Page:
In 2010, Libya ranked 53rd in the UN’s Human Development Index among 163 countries. With life expectancy at birth at 74.5 years, an 88.4% adult literacy rate and a gross enrolment ratio of 94.1%, Libya was classified as a high human development country among the Middle East and North Africa region.
Libya’s population has been estimated around 5.6 million. The last three decades witnessed a change in the age structure, with a decline in the proportion of children under age 15. Another feature of Libya’s population pyramid is the bulge in the 25-29 age group, which presents its own set of challenges and opportunities. These include the large number of young men out of and unprepared for work.
Libya, a net contributor country, had an gross domestic product annual growth rates of 4.2% during 2010. It ranked 64th of 187 countries in the 2011 Human Development Index. Libya’s current frozen foreign assets exceeded US$ 150 billion. Oil represents 90% of the economy and most goods are imported from abroad. Prior to the conflict, Libya relied on 1 million immigrant workers. However, despite Libya’s wealth and favourable macro-economic figures, the country has suffered historically from serious democracy deficits, inequalities and socio-economic exclusion that were at the root of the revolution.
The 2009 Libya Millennium Development Goals (MDG) Report suggested that Libya is well placed to attain the goals by 2015. However, the reliability of the data cannot be verified due to the lack of standardized and validated development data.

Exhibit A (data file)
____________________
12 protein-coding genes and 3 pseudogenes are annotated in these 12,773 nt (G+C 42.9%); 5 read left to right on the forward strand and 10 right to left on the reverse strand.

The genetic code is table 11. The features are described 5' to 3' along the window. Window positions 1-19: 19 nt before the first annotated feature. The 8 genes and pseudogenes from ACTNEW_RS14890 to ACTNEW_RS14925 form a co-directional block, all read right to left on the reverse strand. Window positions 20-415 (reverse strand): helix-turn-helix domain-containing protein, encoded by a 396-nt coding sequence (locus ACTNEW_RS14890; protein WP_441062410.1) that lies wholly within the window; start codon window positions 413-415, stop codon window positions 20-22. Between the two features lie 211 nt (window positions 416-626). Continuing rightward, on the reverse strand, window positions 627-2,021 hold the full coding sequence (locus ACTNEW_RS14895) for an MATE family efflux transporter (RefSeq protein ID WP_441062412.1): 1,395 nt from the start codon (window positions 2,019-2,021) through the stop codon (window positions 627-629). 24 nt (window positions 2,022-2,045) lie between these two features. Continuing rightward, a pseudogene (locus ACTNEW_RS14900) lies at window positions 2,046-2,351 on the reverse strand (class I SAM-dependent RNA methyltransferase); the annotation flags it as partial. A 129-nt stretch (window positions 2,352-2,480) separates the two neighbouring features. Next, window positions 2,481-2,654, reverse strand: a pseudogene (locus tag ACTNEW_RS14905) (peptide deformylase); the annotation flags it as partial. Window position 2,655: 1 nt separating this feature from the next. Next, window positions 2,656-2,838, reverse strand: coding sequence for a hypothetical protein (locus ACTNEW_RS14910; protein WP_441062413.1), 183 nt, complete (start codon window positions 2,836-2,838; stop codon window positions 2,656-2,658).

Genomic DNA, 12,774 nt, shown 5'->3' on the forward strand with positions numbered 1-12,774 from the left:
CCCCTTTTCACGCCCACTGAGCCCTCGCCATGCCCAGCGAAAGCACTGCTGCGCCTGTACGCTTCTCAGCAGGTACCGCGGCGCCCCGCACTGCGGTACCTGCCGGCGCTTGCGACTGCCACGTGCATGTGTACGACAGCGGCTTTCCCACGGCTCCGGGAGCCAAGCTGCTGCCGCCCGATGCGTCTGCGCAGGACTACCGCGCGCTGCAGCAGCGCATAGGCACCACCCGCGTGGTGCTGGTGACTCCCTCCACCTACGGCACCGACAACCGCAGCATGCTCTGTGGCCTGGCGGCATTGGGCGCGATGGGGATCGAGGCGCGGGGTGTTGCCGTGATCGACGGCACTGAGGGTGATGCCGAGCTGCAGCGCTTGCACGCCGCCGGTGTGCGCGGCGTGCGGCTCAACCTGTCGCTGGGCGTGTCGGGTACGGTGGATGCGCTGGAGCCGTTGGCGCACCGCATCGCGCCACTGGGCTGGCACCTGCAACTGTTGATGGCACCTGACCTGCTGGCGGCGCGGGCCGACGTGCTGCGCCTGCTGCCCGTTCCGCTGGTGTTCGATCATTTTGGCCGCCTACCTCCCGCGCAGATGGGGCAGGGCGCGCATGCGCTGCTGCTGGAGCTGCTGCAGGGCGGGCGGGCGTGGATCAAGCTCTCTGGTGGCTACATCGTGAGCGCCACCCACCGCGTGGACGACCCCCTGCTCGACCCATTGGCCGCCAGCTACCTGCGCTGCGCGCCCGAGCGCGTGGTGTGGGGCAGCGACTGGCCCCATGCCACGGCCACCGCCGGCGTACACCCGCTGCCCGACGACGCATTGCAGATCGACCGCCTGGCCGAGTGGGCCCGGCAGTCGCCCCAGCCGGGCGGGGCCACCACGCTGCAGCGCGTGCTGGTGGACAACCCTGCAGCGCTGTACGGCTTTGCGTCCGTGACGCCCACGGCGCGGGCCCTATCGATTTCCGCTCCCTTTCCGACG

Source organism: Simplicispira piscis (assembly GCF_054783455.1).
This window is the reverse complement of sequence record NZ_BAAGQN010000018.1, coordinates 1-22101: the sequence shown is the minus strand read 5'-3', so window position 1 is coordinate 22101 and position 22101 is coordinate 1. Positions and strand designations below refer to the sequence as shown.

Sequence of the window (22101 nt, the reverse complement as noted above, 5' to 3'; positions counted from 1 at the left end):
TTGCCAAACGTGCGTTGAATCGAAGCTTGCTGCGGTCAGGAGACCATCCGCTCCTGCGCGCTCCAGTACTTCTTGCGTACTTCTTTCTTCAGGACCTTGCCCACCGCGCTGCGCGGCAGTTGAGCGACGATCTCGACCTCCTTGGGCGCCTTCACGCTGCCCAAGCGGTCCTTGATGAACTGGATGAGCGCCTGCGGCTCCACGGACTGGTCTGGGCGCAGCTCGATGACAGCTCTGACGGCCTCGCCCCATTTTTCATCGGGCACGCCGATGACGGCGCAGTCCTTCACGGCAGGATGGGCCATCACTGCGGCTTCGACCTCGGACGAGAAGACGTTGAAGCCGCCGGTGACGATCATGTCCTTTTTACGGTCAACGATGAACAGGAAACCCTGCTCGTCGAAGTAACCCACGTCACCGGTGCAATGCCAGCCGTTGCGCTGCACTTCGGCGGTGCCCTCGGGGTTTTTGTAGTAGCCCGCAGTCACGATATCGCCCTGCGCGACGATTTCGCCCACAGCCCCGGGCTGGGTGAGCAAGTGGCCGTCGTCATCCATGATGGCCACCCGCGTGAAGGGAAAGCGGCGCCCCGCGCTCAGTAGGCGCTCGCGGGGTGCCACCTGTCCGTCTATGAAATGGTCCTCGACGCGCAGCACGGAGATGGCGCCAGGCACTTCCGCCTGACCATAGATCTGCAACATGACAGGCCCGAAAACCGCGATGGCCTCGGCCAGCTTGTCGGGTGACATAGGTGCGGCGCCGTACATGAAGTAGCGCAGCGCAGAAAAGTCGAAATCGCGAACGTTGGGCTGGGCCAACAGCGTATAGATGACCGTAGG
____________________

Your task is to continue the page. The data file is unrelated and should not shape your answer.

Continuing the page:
Arab Spring and recent developments
Following the Revolution of 17 February 2011, the National Transitional Council (NTC) officially declared Libya an independent democratic state following 42 years of the Socialist People’s Libyan Arab Jamahiriya, on 23 October 2011.
Youth were the main building block of the revolution and women played a key supporting role in food and healthcare supply to the fighters, information and transport/ smuggling of arms. The Declaration announced elections in 2012 to establish a National Congress for replacing the NTC, while an interim Government is formed for the transition. The specific constitution drawing body of the National Congress has the task to present a new draft constitution for Libya within 120 days of its installation. The draft constitution will be then submitted for approval by the people in a referendum requiring a majority of two-thirds of the electorate prior to final endorsement.
The NTC has identified ten priorities in its Strategic Plan (2012) to achieve transitional goals in the areas of security, democratic governance, transitional justice, social reconciliation, economic recovery, and basic service delivery.
Major development challenges in the country include:
- Security, Rule of law and Protection of human rights
- Economic recovery, job creation and youth employment
- Oil revenue management
- Public administration systems
- Participation of women
Recent results and impact of UNDP
Recent results (since the reopening of the UNDP Libya office and re-initiation of the programmes) include:
- Support to the Electoral Process
- Supporting the National Transitional Council and future National Congress
- Support for the Constitution-Making Process
- Institutional Strengthening, Public Administration, Accountability and Transparency
- Support to Civic Engagement in Libya’s Transition